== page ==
The Problem with US Philately

The United States is probably the most difficult country to collect, no matter how you figure difficulty. If your measure of difficulty is cost, then US stamps win hands down; a complete collection of US stamps, only done once, would be worth near $20 million, many times the cost of any other single country. If your definition of difficulty is how hard it is to identify different major catalog numbers from one another, classic US philately has the crown there, too.
No other country has turned minor plate varieties into major numbers like the Scott catalog has done. On the 1851 issue (#5/16) even plate design differences (not printing differences) create major numbers. No other country has subtle shade differences resulting in so many major numbers as we have on the 1857 issue (#27/30A). Our Bank Note issues (#134/218) are a study in how to make a hobby off-putting, and the same subtle differences that make these postage stamps so difficult are duplicated in the various major number printing varieties of the Newspaper Stamps (PR numbers). Our Washington-Franklins are loaded with subtle types and design specks that Scott makes major catalog numbers and which for nearly every other country worldwide would only be minor varieties of the major number. And all of these are very expensive. There are more than fifty official governmental reissues of the Nineteenth Century made on the original plates in the original colors which can only be told by paper and impression (and often only by provenance) and which have major catalog number status. Our Official stamps have major varieties for paper types alone. Our Postage Dues have major numbers for shade types alone. There are over 100 stamp numbers that the Scott catalog lists as major numbers (and that there are spaces for in major stamp albums) that exist in quantities of less that a thousand, and which are all varieties of major stamp numbers that for any other country would be minor “a” number type varieties collected by only the most serious of specialists. And we haven’t even talked about the Grills, which are a study in difficulty all their own.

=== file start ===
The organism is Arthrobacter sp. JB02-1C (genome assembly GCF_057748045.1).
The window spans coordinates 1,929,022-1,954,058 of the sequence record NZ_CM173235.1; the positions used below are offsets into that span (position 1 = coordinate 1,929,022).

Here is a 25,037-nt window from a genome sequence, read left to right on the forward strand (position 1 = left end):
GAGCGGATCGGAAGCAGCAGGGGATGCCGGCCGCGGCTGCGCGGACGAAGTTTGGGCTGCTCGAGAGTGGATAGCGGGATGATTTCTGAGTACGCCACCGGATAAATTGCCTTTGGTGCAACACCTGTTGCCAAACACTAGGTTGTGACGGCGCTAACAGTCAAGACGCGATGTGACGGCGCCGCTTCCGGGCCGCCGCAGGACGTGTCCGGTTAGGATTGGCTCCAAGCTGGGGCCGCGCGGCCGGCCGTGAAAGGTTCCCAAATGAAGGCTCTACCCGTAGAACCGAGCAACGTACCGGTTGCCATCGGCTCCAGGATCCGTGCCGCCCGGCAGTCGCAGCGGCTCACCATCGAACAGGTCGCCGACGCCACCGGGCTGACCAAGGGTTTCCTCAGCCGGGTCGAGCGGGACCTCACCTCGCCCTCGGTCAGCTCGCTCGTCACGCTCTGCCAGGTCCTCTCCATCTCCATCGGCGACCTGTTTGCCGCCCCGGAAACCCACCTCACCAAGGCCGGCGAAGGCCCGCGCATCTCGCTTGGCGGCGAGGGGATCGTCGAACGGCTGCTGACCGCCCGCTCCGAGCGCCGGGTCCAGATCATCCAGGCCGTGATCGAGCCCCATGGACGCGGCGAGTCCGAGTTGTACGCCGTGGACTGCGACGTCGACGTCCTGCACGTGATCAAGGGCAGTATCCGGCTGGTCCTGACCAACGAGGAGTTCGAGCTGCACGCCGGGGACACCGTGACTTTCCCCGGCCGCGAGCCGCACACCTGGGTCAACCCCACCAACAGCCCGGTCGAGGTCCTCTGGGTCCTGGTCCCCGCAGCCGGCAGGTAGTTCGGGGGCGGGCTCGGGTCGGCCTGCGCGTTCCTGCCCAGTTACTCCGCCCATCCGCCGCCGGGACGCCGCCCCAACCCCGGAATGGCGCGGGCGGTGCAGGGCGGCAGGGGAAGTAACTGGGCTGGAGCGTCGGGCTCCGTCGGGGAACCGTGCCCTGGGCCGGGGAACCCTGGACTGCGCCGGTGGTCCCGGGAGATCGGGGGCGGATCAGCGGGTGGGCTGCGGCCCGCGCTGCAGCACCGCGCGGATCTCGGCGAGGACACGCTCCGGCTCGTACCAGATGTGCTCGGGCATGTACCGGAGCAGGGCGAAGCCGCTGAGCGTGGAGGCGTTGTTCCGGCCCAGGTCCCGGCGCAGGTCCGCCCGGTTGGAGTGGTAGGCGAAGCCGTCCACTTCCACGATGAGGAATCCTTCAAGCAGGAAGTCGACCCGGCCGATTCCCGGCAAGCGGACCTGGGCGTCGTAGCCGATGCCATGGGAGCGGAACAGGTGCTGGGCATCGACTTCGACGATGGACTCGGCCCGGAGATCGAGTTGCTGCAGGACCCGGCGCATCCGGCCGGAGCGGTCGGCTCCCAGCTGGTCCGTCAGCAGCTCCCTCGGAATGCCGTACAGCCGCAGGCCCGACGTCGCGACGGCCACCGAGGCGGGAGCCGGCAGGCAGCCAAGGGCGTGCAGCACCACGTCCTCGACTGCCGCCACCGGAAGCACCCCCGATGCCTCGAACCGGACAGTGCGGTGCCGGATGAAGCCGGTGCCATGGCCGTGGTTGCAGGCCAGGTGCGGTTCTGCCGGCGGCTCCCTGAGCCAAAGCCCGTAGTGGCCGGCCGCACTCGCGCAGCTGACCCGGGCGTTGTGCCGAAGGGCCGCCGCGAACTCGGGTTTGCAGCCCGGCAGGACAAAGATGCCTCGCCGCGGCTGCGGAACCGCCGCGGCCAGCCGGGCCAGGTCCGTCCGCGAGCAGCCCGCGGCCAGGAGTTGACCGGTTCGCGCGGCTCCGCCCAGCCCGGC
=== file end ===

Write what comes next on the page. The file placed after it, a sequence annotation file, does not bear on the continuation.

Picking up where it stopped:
Elevating minor varieties into major collectibles has done a great disservice to the long term health of our hobby. The reason that these stamps were made into major numbers in the first place was that the catalog in earlier times was controlled by professionals who had identified these rarer varieties, owned them, and had access to holdings of them. So they naturally promoted them. J. Walter Scott’s catalog grew out of his price list, and, until about 1960, the listings were greatly influenced by dealers. And for dealers, the more varieties that are needed to fill an album page the better. But the long term impact has made earlier US philately too difficult. This is a hobby, not nuclear physics. By keeping our hobby so difficult we push away collectors who are unwilling to invest thousands of hours in study to discern varieties that make very little difference. Easing access to US philately would go a long way towards making it more popular.
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